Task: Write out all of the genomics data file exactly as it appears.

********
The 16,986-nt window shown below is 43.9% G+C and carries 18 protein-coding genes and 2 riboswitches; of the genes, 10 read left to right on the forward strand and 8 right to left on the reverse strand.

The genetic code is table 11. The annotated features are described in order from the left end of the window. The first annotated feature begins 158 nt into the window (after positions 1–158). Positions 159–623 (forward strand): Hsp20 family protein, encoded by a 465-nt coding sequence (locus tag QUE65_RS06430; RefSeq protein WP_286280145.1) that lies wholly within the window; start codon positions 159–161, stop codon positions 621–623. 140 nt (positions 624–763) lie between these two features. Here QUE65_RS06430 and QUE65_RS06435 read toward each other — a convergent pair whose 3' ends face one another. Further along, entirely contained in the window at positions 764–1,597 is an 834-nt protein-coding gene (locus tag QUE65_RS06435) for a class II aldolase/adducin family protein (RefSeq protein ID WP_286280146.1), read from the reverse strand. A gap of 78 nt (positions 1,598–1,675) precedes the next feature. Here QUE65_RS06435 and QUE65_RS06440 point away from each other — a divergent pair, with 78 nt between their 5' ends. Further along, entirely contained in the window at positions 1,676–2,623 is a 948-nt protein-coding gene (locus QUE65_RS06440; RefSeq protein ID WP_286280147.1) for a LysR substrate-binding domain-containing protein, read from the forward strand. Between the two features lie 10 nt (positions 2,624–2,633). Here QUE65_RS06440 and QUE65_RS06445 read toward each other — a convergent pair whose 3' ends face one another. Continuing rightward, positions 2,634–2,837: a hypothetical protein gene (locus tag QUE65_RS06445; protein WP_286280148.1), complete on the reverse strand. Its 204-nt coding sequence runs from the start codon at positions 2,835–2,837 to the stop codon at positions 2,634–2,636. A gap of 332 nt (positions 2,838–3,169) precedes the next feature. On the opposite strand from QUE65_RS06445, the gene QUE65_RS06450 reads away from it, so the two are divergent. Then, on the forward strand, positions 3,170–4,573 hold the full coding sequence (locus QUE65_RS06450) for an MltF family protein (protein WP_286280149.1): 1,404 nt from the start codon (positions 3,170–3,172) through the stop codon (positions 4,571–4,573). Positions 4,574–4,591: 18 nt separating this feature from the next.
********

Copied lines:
The 16,986-nt window shown below is 43.9% G+C and carries 18 protein-coding genes and 2 riboswitches; of the genes, 10 read left to right on the forward strand and 8 right to left on the reverse strand.

The genetic code is table 11. The annotated features are described in order from the left end of the window. The first annotated feature begins 158 nt into the window (after positions 1–158). Positions 159–623 (forward strand): Hsp20 family protein, encoded by a 465-nt coding sequence (locus tag QUE65_RS06430; RefSeq protein WP_286280145.1) that lies wholly within the window; start codon positions 159–161, stop codon positions 621–623. 140 nt (positions 624–763) lie between these two features. Here QUE65_RS06430 and QUE65_RS06435 read toward each other — a convergent pair whose 3' ends face one another. Further along, entirely contained in the window at positions 764–1,597 is an 834-nt protein-coding gene (locus tag QUE65_RS06435) for a class II aldolase/adducin family protein (RefSeq protein ID WP_286280146.1), read from the reverse strand. A gap of 78 nt (positions 1,598–1,675) precedes the next feature. Here QUE65_RS06435 and QUE65_RS06440 point away from each other — a divergent pair, with 78 nt between their 5' ends. Further along, entirely contained in the window at positions 1,676–2,623 is a 948-nt protein-coding gene (locus QUE65_RS06440; RefSeq protein ID WP_286280147.1) for a LysR substrate-binding domain-containing protein, read from the forward strand. Between the two features lie 10 nt (positions 2,624–2,633). Here QUE65_RS06440 and QUE65_RS06445 read toward each other — a convergent pair whose 3' ends face one another. Continuing rightward, positions 2,634–2,837: a hypothetical protein gene (locus tag QUE65_RS06445; protein WP_286280148.1), complete on the reverse strand. Its 204-nt coding sequence runs from the start codon at positions 2,835–2,837 to the stop codon at positions 2,634–2,636. A gap of 332 nt (positions 2,838–3,169) precedes the next feature. On the opposite strand from QUE65_RS06445, the gene QUE65_RS06450 reads away from it, so the two are divergent. Then, on the forward strand, positions 3,170–4,573 hold the full coding sequence (locus QUE65_RS06450) for an MltF family protein (protein WP_286280149.1): 1,404 nt from the start codon (positions 3,170–3,172) through the stop codon (positions 4,571–4,573). Positions 4,574–4,591: 18 nt separating this feature from the next.